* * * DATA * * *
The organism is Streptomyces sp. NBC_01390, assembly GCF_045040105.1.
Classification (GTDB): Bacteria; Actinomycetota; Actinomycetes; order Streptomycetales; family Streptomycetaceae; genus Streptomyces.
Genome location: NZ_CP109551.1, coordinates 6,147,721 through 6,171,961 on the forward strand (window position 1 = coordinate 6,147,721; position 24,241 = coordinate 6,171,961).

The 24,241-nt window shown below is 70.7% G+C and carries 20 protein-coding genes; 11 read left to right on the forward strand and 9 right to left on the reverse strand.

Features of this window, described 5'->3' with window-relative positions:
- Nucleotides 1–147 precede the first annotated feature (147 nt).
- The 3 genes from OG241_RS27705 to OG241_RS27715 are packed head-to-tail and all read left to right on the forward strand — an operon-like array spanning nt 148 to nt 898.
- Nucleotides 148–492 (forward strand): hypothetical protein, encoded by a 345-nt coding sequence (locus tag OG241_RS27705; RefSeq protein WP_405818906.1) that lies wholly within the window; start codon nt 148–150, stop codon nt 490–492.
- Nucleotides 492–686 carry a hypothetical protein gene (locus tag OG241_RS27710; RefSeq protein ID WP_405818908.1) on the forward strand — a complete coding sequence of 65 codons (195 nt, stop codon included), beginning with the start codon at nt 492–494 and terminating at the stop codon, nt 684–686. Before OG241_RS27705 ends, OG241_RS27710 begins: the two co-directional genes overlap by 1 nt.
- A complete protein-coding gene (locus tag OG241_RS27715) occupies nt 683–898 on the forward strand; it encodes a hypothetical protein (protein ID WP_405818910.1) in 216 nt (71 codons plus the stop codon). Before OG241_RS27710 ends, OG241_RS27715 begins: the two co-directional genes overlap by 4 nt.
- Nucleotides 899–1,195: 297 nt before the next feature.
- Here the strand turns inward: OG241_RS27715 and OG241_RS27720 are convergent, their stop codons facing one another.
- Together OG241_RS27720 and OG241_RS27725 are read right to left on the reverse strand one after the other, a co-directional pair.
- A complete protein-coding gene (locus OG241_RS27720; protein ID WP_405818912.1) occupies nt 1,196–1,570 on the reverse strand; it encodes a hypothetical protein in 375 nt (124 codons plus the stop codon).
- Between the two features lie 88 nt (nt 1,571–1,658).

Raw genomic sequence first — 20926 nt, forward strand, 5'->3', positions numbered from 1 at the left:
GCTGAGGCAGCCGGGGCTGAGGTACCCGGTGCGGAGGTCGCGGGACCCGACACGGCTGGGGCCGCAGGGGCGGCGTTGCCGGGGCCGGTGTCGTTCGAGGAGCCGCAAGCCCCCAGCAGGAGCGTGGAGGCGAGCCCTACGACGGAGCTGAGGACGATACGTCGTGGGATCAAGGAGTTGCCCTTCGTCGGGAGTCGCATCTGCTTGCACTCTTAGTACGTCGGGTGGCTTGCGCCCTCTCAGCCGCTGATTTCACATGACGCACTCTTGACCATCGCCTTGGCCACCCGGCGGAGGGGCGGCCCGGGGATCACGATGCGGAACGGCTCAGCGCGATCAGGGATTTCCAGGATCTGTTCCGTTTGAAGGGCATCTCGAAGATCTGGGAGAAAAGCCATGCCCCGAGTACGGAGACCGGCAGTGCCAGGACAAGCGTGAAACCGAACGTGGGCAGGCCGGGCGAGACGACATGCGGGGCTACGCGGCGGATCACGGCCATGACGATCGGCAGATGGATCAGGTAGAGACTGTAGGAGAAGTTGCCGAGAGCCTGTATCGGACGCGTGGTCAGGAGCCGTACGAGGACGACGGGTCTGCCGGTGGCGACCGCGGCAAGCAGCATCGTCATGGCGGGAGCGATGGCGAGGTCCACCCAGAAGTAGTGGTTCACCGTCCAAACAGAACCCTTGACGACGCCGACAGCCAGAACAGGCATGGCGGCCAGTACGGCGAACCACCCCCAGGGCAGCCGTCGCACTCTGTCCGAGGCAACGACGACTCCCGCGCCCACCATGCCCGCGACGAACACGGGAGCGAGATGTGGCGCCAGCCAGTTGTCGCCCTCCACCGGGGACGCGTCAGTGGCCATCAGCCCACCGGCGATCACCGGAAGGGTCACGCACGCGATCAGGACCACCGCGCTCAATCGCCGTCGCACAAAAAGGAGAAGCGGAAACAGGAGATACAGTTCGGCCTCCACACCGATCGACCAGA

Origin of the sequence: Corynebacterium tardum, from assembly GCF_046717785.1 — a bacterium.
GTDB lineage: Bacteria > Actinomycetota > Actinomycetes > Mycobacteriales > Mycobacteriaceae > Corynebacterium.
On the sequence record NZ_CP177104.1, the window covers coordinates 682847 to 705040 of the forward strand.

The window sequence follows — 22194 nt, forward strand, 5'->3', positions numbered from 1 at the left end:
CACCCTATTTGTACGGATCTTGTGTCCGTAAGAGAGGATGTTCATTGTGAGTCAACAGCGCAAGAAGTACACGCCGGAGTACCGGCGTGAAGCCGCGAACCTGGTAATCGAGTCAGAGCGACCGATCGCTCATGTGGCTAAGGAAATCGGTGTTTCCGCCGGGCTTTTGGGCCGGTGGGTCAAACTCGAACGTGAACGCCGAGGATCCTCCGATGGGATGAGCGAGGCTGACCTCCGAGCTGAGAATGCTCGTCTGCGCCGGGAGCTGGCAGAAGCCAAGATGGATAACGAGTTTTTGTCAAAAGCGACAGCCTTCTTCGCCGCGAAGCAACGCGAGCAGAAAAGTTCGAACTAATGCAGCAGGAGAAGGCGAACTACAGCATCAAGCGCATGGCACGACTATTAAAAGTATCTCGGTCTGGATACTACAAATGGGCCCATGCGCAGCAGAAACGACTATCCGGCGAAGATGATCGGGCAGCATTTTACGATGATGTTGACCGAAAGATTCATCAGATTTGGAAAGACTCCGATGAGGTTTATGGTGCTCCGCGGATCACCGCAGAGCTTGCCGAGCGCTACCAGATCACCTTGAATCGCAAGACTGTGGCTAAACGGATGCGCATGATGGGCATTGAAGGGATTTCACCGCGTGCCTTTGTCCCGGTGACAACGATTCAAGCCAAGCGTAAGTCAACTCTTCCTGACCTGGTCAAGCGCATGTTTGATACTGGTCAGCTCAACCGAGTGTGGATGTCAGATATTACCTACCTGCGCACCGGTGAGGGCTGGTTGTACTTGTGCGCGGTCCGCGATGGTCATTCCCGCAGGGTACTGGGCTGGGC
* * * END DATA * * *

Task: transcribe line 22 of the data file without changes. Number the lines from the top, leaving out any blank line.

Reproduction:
CACCCTATTTGTACGGATCTTGTGTCCGTAAGAGAGGATGTTCATTGTGAGTCAACAGCGCAAGAAGTACACGCCGGAGTACCGGCGTGAAGCCGCGAACCTGGTAATCGAGTCAGAGCGACCGATCGCTCATGTGGCTAAGGAAATCGGTGTTTCCGCCGGGCTTTTGGGCCGGTGGGTCAAACTCGAACGTGAACGCCGAGGATCCTCCGATGGGATGAGCGAGGCTGACCTCCGAGCTGAGAATGCTCGTCTGCGCCGGGAGCTGGCAGAAGCCAAGATGGATAACGAGTTTTTGTCAAAAGCGACAGCCTTCTTCGCCGCGAAGCAACGCGAGCAGAAAAGTTCGAACTAATGCAGCAGGAGAAGGCGAACTACAGCATCAAGCGCATGGCACGACTATTAAAAGTATCTCGGTCTGGATACTACAAATGGGCCCATGCGCAGCAGAAACGACTATCCGGCGAAGATGATCGGGCAGCATTTTACGATGATGTTGACCGAAAGATTCATCAGATTTGGAAAGACTCCGATGAGGTTTATGGTGCTCCGCGGATCACCGCAGAGCTTGCCGAGCGCTACCAGATCACCTTGAATCGCAAGACTGTGGCTAAACGGATGCGCATGATGGGCATTGAAGGGATTTCACCGCGTGCCTTTGTCCCGGTGACAACGATTCAAGCCAAGCGTAAGTCAACTCTTCCTGACCTGGTCAAGCGCATGTTTGATACTGGTCAGCTCAACCGAGTGTGGATGTCAGATATTACCTACCTGCGCACCGGTGAGGGCTGGTTGTACTTGTGCGCGGTCCGCGATGGTCATTCCCGCAGGGTACTGGGCTGGGC